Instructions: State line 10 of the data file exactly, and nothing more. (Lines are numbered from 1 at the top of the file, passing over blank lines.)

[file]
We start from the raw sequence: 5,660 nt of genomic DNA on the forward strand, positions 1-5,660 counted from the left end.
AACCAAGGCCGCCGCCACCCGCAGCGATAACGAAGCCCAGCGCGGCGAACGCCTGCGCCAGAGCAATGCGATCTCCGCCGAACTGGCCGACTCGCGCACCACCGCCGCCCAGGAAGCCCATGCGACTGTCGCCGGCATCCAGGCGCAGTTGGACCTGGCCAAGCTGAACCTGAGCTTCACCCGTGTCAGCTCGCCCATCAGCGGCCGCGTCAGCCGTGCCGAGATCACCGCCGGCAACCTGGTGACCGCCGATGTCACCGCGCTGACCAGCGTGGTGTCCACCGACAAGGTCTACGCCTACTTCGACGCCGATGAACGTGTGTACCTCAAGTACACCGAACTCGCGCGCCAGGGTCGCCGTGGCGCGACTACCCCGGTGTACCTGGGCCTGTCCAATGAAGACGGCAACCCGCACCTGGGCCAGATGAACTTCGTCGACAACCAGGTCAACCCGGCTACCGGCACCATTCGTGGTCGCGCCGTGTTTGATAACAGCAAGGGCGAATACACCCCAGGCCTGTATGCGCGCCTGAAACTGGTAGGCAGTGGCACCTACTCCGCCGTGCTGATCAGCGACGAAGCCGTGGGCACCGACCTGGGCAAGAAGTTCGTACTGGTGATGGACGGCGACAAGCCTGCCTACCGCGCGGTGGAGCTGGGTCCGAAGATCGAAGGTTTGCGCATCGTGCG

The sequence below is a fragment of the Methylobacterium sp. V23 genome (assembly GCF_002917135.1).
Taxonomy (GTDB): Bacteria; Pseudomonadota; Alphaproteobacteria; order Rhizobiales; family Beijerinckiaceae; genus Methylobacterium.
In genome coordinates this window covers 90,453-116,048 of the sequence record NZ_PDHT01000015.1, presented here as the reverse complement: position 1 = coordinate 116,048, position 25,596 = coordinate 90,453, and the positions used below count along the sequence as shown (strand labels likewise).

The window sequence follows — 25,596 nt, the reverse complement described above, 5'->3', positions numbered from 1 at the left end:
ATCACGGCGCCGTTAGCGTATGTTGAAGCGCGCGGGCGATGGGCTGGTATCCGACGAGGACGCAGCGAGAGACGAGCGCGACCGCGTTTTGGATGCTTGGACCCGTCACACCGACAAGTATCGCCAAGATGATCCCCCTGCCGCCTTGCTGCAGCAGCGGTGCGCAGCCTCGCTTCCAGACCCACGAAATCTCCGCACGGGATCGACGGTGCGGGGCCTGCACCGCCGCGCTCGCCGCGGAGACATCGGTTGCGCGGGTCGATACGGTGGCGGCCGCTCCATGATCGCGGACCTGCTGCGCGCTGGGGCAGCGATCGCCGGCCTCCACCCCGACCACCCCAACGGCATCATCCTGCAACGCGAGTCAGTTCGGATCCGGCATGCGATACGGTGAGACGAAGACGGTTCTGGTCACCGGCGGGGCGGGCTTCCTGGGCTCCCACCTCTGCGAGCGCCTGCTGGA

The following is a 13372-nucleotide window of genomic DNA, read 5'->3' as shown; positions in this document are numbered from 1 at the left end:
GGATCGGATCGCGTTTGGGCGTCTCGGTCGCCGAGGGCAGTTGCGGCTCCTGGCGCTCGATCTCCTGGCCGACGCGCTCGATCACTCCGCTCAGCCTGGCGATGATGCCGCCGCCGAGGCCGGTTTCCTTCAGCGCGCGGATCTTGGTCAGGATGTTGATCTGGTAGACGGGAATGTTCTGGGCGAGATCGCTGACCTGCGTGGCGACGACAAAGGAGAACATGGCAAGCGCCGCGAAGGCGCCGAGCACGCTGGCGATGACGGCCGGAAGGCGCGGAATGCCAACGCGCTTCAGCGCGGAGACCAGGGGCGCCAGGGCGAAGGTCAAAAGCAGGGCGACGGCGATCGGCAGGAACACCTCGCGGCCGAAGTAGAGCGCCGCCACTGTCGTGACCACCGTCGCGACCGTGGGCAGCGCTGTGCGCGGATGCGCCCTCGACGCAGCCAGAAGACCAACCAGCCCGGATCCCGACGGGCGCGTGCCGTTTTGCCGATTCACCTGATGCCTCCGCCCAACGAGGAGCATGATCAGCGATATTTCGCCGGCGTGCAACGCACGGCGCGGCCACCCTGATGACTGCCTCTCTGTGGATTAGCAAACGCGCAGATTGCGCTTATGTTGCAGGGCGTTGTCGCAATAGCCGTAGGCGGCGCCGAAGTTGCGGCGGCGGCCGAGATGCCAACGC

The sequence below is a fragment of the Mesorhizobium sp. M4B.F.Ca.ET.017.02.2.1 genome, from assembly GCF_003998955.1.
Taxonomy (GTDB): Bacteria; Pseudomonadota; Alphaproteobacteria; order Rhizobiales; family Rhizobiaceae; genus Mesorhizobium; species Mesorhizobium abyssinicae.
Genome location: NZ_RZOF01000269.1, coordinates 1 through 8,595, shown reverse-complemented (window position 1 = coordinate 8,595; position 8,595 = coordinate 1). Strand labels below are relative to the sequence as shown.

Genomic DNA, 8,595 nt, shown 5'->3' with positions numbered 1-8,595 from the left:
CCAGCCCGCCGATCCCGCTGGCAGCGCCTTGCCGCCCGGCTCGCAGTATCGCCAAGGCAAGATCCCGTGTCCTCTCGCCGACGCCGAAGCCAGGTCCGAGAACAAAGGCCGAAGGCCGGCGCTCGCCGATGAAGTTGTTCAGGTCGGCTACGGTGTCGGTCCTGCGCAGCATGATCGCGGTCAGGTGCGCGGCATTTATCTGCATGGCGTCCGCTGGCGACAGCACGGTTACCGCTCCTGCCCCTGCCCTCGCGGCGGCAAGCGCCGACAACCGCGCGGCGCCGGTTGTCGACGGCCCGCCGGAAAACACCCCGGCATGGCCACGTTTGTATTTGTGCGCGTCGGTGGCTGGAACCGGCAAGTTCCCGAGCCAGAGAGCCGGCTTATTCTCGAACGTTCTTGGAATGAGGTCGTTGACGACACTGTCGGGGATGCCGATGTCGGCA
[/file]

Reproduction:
The sequence below is a fragment of the Mesorhizobium sp. M4B.F.Ca.ET.017.02.2.1 genome, from assembly GCF_003998955.1.